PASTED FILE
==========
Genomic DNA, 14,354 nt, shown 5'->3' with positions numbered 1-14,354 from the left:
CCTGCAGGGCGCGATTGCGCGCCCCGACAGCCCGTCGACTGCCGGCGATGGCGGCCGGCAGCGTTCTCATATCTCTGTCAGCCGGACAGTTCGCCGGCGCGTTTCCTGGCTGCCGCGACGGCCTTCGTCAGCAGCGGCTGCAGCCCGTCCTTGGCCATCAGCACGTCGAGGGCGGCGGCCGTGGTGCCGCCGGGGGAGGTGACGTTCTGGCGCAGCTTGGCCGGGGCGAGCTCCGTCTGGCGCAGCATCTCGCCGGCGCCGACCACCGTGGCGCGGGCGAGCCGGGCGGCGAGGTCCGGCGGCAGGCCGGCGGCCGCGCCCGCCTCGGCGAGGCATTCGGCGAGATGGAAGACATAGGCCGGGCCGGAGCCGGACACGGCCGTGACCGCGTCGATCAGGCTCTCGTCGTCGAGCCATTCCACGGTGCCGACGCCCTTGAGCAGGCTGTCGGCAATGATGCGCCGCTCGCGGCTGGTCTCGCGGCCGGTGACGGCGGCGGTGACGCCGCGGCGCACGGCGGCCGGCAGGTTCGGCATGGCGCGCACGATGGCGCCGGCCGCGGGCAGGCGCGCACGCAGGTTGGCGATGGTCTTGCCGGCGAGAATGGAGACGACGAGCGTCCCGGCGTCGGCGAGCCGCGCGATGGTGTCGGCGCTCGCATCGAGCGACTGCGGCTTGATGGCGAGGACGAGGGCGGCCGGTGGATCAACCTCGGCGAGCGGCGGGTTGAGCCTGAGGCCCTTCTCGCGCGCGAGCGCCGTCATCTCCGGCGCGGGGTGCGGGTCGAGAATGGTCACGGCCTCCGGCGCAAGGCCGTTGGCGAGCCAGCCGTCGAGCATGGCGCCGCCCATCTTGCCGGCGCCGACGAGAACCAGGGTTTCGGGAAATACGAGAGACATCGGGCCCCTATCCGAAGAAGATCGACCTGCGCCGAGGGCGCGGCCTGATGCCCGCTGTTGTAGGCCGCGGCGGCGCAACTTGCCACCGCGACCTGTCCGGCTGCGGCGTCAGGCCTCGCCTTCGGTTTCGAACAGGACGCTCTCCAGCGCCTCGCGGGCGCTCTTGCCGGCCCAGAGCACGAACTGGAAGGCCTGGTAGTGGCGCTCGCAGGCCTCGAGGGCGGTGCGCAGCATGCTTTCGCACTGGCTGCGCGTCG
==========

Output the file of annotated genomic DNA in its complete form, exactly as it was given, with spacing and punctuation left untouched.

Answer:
Genomic DNA, 14,354 nt, shown 5'->3' with positions numbered 1-14,354 from the left:
CCTGCAGGGCGCGATTGCGCGCCCCGACAGCCCGTCGACTGCCGGCGATGGCGGCCGGCAGCGTTCTCATATCTCTGTCAGCCGGACAGTTCGCCGGCGCGTTTCCTGGCTGCCGCGACGGCCTTCGTCAGCAGCGGCTGCAGCCCGTCCTTGGCCATCAGCACGTCGAGGGCGGCGGCCGTGGTGCCGCCGGGGGAGGTGACGTTCTGGCGCAGCTTGGCCGGGGCGAGCTCCGTCTGGCGCAGCATCTCGCCGGCGCCGACCACCGTGGCGCGGGCGAGCCGGGCGGCGAGGTCCGGCGGCAGGCCGGCGGCCGCGCCCGCCTCGGCGAGGCATTCGGCGAGATGGAAGACATAGGCCGGGCCGGAGCCGGACACGGCCGTGACCGCGTCGATCAGGCTCTCGTCGTCGAGCCATTCCACGGTGCCGACGCCCTTGAGCAGGCTGTCGGCAATGATGCGCCGCTCGCGGCTGGTCTCGCGGCCGGTGACGGCGGCGGTGACGCCGCGGCGCACGGCGGCCGGCAGGTTCGGCATGGCGCGCACGATGGCGCCGGCCGCGGGCAGGCGCGCACGCAGGTTGGCGATGGTCTTGCCGGCGAGAATGGAGACGACGAGCGTCCCGGCGTCGGCGAGCCGCGCGATGGTGTCGGCGCTCGCATCGAGCGACTGCGGCTTGATGGCGAGGACGAGGGCGGCCGGTGGATCAACCTCGGCGAGCGGCGGGTTGAGCCTGAGGCCCTTCTCGCGCGCGAGCGCCGTCATCTCCGGCGCGGGGTGCGGGTCGAGAATGGTCACGGCCTCCGGCGCAAGGCCGTTGGCGAGCCAGCCGTCGAGCATGGCGCCGCCCATCTTGCCGGCGCCGACGAGAACCAGGGTTTCGGGAAATACGAGAGACATCGGGCCCCTATCCGAAGAAGATCGACCTGCGCCGAGGGCGCGGCCTGATGCCCGCTGTTGTAGGCCGCGGCGGCGCAACTTGCCACCGCGACCTGTCCGGCTGCGGCGTCAGGCCTCGCCTTCGGTTTCGAACAGGACGCTCTCCAGCGCCTCGCGGGCGCTCTTGCCGGCCCAGAGCACGAACTGGAAGGCCTGGTAGTGGCGCTCGCAGGCCTCGAGGGCGGTGCGCAGCATGCTTTCGCACTGGCTGCGCGTCG